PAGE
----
Credible characters and a fairly good screenplay are the positive components of director Badri Venkatesh's debut film, Baana (U). You do have patches of slowness but they are few and far between. If you can conjecture the relevance of the title and the tagline (‘Kathaadi'), you've got the story.
Even as the narrative is running on an even keel, Badri falls prey to the item number syndrome and has a stylish dancer gyrating in skimpy costume, in an area with LIG tenements!
For the group of teenagers that includes Ramesh (Atharva), life is all about playing on the streets and chasing kites. When he crosses the path of fashion technology student Priya (Samantha), little does he know his future is to undergo a sea change — whether it's for the better or for the worse forms the suspense.
Spontaneity marks the portrayals and heading the list is Mounika. She plays the loving mother with a rough exterior to perfection. This talented actor is rarely seen on screens, big and small, these days. If she's loud it's because Badri has conceived the character so. With his big eyes, child-like earnestness and studied dialogue delivery, Atharva reminds you a little of Simbu as he is now and Murali as he was in the early years of his career. Footwork and fights come easily to the young man — definite hero material.
Samantha, the new find, has a solid role and she does justice to it. Over the decades, poor-boy-rich-girl themes have been milked dry in cinema, and the implausibility of the premise is becoming increasingly irksome. That sophisticated girl Priya, whose parents live in the U.S., falls for a boy from the slums, is unbelievable, especially in a line that tries to strike a balance between formula and realism.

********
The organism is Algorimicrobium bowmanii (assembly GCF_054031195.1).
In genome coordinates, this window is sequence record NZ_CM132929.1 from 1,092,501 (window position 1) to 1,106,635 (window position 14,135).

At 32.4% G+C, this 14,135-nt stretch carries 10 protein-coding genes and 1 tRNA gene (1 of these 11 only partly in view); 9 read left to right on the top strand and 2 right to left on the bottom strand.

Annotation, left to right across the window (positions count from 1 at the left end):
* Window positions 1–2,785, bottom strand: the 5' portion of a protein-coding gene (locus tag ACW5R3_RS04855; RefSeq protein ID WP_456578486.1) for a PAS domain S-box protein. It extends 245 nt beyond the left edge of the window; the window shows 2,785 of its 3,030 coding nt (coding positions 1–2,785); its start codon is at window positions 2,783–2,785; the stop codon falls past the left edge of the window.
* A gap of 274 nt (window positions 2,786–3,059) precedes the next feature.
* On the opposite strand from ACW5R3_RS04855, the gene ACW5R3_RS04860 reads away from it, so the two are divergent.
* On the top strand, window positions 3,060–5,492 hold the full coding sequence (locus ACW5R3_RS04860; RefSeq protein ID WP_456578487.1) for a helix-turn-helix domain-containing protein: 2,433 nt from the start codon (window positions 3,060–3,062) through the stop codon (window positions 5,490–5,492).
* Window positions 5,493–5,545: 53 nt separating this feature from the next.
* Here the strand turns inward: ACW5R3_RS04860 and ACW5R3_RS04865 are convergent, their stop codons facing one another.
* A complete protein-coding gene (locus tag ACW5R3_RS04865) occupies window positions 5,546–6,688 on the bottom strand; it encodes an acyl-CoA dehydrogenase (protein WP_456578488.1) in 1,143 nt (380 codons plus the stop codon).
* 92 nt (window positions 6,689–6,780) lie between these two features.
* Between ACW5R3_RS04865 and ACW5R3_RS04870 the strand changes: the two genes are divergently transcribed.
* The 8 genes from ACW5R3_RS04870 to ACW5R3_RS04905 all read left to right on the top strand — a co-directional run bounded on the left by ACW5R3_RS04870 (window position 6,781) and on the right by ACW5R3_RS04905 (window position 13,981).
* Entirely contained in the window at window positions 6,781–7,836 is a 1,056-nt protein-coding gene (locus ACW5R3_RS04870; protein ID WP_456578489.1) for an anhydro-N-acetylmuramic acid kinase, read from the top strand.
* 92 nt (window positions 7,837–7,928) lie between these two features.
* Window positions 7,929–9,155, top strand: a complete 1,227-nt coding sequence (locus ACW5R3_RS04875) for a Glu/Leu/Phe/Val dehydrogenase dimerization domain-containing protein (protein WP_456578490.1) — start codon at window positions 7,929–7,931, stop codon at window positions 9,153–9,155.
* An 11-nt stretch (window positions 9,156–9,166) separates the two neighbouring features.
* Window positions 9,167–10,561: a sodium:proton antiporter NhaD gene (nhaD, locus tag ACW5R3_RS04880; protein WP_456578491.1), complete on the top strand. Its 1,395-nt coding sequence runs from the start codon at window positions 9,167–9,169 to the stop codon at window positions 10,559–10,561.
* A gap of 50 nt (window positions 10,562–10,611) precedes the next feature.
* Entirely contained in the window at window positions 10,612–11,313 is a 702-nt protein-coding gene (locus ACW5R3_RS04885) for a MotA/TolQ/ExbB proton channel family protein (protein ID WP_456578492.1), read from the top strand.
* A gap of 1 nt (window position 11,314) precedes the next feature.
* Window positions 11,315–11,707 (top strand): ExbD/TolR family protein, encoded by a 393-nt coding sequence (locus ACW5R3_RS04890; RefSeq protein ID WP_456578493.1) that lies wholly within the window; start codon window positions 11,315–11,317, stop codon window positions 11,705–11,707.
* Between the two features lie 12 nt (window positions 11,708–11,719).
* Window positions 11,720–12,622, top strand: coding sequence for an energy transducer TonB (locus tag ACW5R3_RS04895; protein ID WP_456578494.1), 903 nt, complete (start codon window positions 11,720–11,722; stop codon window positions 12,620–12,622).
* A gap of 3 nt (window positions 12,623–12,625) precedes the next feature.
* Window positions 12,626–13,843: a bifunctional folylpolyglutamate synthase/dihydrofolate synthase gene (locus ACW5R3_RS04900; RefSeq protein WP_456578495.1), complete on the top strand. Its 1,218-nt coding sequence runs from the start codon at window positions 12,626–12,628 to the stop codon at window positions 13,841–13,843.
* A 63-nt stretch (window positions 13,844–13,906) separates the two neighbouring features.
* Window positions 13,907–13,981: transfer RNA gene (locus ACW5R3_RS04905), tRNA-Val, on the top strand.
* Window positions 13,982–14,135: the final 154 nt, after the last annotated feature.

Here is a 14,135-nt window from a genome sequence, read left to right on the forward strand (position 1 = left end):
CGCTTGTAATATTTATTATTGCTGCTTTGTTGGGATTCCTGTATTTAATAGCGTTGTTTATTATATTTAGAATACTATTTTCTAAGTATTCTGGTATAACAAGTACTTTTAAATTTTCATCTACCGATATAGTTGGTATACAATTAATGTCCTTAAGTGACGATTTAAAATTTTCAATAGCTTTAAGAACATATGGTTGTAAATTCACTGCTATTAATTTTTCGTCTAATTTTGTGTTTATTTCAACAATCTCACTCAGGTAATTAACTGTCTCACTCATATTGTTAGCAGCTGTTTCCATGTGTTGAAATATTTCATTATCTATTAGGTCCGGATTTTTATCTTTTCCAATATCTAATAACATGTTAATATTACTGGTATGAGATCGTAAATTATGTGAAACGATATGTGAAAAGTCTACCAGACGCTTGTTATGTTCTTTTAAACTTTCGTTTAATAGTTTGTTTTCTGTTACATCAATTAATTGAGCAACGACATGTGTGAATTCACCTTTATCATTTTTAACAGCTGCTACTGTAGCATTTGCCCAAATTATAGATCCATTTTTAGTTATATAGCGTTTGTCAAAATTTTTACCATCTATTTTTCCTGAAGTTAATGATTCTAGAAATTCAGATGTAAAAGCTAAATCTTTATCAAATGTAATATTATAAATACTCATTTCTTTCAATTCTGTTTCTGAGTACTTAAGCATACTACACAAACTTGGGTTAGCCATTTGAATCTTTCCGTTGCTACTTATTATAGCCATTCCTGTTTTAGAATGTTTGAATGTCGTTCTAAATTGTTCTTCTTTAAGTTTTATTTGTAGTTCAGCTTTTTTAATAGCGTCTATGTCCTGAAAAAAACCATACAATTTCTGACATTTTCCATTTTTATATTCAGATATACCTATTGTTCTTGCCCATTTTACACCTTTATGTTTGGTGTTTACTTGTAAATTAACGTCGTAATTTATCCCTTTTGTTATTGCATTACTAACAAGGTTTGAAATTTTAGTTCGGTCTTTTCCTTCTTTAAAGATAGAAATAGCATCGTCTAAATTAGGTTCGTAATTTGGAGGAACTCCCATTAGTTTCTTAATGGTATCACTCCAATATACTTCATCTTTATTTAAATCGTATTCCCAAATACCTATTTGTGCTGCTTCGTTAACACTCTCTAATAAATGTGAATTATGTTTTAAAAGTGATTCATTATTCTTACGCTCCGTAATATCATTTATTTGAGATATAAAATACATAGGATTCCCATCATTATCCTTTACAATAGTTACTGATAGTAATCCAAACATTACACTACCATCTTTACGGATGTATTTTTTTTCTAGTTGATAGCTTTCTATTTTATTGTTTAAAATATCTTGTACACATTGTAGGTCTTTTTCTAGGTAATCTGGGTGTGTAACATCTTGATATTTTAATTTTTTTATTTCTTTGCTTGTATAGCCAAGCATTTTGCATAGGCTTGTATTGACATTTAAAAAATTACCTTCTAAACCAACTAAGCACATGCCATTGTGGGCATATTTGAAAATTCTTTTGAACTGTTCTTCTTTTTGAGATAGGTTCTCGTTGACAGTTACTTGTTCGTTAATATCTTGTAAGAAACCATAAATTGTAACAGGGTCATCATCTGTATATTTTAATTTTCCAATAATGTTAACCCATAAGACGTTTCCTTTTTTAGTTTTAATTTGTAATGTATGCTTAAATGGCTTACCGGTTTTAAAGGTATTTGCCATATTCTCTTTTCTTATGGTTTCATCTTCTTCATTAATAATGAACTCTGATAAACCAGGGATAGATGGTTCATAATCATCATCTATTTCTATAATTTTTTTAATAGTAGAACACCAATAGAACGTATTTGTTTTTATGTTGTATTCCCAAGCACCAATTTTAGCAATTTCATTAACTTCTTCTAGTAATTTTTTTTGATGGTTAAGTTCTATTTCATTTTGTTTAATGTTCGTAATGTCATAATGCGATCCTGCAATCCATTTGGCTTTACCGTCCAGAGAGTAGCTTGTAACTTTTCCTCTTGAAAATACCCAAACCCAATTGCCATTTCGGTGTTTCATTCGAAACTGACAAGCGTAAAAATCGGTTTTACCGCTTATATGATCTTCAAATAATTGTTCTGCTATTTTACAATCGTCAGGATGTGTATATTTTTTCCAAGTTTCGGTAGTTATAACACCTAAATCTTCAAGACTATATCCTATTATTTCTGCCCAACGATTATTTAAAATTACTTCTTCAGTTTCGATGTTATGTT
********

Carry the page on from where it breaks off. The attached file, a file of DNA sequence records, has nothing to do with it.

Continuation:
Prasanna has already proved that he can pull off negative roles with ease. In Baana too, he is convincing as a villain with a conscience. Effective underplay is Prasanna's forte — it comes to the fore once again here.
Karunas's humour quotient works fine in the main storyline. But the separate track with T.P. Gajendran looks disjointed.
Udayaraj, the child actor-turned-adolescent, who, some years ago, made a mark in award winning ventures such as Nilakaalam, returns as Atharva's schoolmate and friend.
Badri takes you all the way to the Gujarat Kite Festival but strangely gives you only glimpses of it. Certain scenes that could have been pruned — the opening kite chase, for one, which seems to go on and on …
Yuvan's score is an elevating aspect of Baana. ‘Thaakudhe …' is already a chartbuster, but the beats and the melody of the ‘En Nenjil' piece follow you long after you leave the hall. In fact, percussion draws attention in many a song and sequence.
Art showcases authentic sets and breezy locations — the creator is Rembon.
The suspenseful climax and the run-up to it help Badri Venkatesh emerge as a maker with potential.